customers and web servers and level one naps

Second: allowing such a customer, or an NSP, to attach web services
directly to the FDDI ring at the NAP.

PAIX is doing this. As far as I know the other major interchange provider
are not. I am wondering why.

No, Gordon, PAIX IS NOT DOING THIS. I told you quite explicitly that
the only hosts connected to the PAIX layer 2 network (GIGAswitch/FDDI,
not FDDI ring) are ISP routers, just like all the other IX networks.

your tape of our conversation if this remains unclear; I said that
PAIX provides co-location space in order to encourage ISPs to place

- -----
Stephen Stuart
Network Systems Laboratory
Digital Equipment Corporation

Easy does it Stephen..... sorry I misunderstood you. I have not yet begun
to work on the tape. So let me reorient my question.

You encourage ISPs to place web servers ON THEIR OWN NETWORKS, BEHIND

I see now the point you are making and it is a critical one, but please
have mercy when i make a mistake.

Having said this, the web servers are still sited within PAIX and
topologically a lot closer to the exchange switching fabric than they have
been before. This presumably offers some advantages for the preformance
of those machines. The only thing i am trying to ascertain is to whether
this has been tried at other exchanges or not and why. As far as I am
aware it has not.

Bill Manning asked whether PAIX was a major exchange.

No of course it is not. But bill is your response meant to imply that at
a major exchange, there is simply going to be too much traffic to add the
web stuff? Since the server is BEHIND the customer router the web
traffic would hit the switch as part of the application layer traffic
brought there by the customer. therefor should it really make any
difference to have the web traffic avoid the extra hops of
traversing the local loop?

what am I missing?

*sigh* OK, so PA stands for Palo Alto while I assumed it stood for

Anyway, from the point of view of network engineering it makes a lot of
sense for the customer machines to be kept off the central exchange media.
But from every other point of view, the fact that there is a router
between the customer equipment and the layer 2 exchange media is
irrelevant as it has no negative impact on anything.

Did I misinterpret Gordon's question as being a higher level question
about which XP's allow customer servers to have high-speed access to the
XP? Said high-speed access could just as easily be a Gigaswitch/FDDI
behind the ISP's router.

Michael Dillon - ISP & Internet Consulting
Memra Software Inc. - Fax: +1-604-546-3049 - E-mail:


Have you had much experience, having the servers connect directly on to a
level-2 device like a FDDI-to Ethernet (e.g. catalyst) connector ? and it
security implications ?


Don't you have people at Sprint who could answer this question? :wink:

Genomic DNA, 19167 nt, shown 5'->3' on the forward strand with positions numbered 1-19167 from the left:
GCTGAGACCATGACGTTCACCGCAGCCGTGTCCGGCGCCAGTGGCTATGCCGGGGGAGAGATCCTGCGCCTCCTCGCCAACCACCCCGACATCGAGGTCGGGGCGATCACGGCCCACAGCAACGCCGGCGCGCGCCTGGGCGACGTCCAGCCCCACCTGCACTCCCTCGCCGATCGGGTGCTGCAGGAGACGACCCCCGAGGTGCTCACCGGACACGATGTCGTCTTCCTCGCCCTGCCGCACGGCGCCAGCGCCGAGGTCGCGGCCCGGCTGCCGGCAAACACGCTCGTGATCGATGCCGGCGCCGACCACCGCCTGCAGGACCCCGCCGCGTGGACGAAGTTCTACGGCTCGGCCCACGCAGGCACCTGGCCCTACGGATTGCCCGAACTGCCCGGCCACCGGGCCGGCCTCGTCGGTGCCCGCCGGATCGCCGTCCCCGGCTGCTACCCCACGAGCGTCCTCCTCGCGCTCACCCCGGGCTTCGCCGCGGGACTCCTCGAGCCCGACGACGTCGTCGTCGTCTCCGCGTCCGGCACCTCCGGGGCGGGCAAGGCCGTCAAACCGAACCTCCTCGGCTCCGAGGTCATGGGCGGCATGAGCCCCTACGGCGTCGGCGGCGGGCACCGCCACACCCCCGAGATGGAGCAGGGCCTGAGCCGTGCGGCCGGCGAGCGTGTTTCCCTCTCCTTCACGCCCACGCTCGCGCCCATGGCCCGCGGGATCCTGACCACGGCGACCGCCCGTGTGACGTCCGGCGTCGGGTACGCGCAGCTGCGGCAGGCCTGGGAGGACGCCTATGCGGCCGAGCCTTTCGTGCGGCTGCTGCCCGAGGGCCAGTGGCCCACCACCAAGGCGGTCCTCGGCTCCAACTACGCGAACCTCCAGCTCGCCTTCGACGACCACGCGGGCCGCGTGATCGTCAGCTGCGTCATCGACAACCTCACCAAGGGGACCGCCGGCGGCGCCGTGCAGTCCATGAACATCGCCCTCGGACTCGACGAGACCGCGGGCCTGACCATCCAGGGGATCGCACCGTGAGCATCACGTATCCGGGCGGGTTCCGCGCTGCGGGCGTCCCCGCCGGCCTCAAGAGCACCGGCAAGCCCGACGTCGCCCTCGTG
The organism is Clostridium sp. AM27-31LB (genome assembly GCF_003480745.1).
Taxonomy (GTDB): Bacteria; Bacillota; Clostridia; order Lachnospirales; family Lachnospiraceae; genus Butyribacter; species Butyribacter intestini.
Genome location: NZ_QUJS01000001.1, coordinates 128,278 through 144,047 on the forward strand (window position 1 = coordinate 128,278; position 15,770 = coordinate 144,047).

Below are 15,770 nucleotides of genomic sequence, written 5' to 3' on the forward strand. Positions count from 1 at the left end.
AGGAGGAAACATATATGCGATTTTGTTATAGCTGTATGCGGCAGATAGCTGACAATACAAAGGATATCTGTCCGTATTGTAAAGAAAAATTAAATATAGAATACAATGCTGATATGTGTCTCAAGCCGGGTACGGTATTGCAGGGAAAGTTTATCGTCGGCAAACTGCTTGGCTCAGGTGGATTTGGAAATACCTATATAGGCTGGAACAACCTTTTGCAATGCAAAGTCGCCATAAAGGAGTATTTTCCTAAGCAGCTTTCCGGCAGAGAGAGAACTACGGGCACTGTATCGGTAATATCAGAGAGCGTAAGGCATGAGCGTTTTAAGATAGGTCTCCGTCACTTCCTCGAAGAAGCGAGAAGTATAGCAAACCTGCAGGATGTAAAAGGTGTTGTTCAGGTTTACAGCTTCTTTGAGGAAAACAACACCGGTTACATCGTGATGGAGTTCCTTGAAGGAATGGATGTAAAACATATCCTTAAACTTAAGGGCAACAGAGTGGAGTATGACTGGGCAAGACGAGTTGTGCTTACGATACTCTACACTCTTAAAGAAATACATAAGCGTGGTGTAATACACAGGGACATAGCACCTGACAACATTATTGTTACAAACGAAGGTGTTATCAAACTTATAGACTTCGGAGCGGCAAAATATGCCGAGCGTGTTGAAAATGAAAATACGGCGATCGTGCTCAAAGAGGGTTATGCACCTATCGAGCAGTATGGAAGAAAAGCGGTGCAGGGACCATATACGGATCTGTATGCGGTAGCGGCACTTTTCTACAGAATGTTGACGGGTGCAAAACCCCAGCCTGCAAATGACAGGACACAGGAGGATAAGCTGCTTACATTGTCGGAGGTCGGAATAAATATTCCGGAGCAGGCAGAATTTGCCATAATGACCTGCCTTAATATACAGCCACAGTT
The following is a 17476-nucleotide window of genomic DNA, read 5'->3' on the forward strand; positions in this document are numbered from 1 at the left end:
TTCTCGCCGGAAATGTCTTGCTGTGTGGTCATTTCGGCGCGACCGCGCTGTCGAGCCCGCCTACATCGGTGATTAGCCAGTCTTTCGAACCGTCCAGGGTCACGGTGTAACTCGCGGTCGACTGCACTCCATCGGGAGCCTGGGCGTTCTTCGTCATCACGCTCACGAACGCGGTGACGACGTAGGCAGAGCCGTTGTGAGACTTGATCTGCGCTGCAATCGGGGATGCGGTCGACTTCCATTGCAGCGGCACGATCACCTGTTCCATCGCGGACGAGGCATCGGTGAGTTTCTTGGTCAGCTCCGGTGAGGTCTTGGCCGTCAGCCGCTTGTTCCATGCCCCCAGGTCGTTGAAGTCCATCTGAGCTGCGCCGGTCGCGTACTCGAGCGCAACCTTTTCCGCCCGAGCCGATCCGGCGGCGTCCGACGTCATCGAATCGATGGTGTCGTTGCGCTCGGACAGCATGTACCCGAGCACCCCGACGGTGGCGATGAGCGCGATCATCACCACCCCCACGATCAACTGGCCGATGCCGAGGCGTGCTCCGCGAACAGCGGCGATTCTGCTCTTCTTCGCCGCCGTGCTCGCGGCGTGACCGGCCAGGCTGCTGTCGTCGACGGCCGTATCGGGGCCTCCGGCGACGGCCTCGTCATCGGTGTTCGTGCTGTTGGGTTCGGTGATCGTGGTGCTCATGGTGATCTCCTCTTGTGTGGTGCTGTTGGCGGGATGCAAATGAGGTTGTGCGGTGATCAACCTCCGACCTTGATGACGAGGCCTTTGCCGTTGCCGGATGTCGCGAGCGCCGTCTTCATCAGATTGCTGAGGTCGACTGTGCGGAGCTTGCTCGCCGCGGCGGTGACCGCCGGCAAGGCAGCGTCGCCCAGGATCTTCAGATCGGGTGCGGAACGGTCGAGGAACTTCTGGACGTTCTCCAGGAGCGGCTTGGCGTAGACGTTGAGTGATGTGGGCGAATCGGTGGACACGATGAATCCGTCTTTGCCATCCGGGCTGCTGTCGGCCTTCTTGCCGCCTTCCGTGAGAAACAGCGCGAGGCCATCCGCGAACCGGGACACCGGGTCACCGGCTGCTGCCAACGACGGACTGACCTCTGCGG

Michael Dillon - ISP & Internet Consulting
Memra Software Inc. - Fax: +1-604-546-3049 - E-mail:

I know we do, Michael. And I have "their" answer. But they may not have
the same experiences you did. I know they did not have the same
experiences as some folks running PAIX. So if u have the time and
inclination to speak , I do have the interest, to listen to you. :wink:


It's not a matter of experience. It's a matter of what a level-2 device is
and how it normally works. There is no security at level 2.

Therefore, you should only connect trusted pieces of equipment to a
level-2 media unless it is being used as a point-to-point media. Lets use
Ethernet as an example. If you connect a customer web server to an
Ethernet then they can sniff any traffic that goes by and possibly do
nasty things like spoofing. Even if they would never do such a thing they
may be hacked by somebody who would do such a thing. So it is not a good
idea to share a level 2 media in this way.

However you can use level 2 media to create point-to-point links. One way
is to use a reversed patch cable between two 10baseT interfaces. Another
more common way is to use a switch (also works with FDDI and ATM). Of
course, the normal reason for using such switches is to get greater
bandwidth capabilities. I wouldn't rely on them as the sole means of
isolating a customer's web server.

I still don't understand why you are asking me specifically about this
stuff. I certainly don't have any direct experience building exchange
points. Normally on a mailing list you would direct your question to all
the list members in the hopes that you will get several replies from
people who have good information to share.

Michael Dillon - ISP & Internet Consulting
Memra Software Inc. - Fax: +1-604-546-3049 - E-mail:

Yes there is rudimentary security at L2. It's called MAC-based filtering,
which is a feature of DEC's GIGAswitch. I believe that SprintLink uses the
capability in a form to logically separate backbone router traffic from
access router traffic when both routers are homed to the same GIGAswitch.
With filtering, you can establish virtual workgroups where only certain
devices can communicate with other devices in the same group, or with
specific devices in other groups.



   The GIGAswitches support filtering based on several parameters (e.g.
MAC source/destination address, switch ports, etc.). We currently employ
filtering based on ports (vs. MAC addresses) to logically partition the
GIGAswitches. I think this is prudent since the MAC addresses will change
if (er, when :slight_smile: )we ever have to swap out failed equipment.